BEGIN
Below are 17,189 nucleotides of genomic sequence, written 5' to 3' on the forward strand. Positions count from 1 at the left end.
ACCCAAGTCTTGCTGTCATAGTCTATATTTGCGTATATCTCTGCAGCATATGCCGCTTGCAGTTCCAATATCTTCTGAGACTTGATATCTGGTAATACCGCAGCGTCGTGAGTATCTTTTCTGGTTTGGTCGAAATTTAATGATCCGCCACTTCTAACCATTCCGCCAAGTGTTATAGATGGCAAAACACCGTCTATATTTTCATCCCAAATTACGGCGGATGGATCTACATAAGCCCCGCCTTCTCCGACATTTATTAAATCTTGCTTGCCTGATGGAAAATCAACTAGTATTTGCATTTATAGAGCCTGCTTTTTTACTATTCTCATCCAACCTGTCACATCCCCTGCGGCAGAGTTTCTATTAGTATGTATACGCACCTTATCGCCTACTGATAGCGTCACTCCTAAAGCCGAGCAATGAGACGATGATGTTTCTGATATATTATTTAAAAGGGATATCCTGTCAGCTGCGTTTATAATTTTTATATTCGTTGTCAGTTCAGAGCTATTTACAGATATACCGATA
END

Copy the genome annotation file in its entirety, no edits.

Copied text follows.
Below are 17,189 nucleotides of genomic sequence, written 5' to 3' on the forward strand. Positions count from 1 at the left end.
ACCCAAGTCTTGCTGTCATAGTCTATATTTGCGTATATCTCTGCAGCATATGCCGCTTGCAGTTCCAATATCTTCTGAGACTTGATATCTGGTAATACCGCAGCGTCGTGAGTATCTTTTCTGGTTTGGTCGAAATTTAATGATCCGCCACTTCTAACCATTCCGCCAAGTGTTATAGATGGCAAAACACCGTCTATATTTTCATCCCAAATTACGGCGGATGGATCTACATAAGCCCCGCCTTCTCCGACATTTATTAAATCTTGCTTGCCTGATGGAAAATCAACTAGTATTTGCATTTATAGAGCCTGCTTTTTTACTATTCTCATCCAACCTGTCACATCCCCTGCGGCAGAGTTTCTATTAGTATGTATACGCACCTTATCGCCTACTGATAGCGTCACTCCTAAAGCCGAGCAATGAGACGATGATGTTTCTGATATATTATTTAAAAGGGATATCCTGTCAGCTGCGTTTATAATTTTTATATTCGTTGTCAGTTCAGAGCTATTTACAGATATACCGATA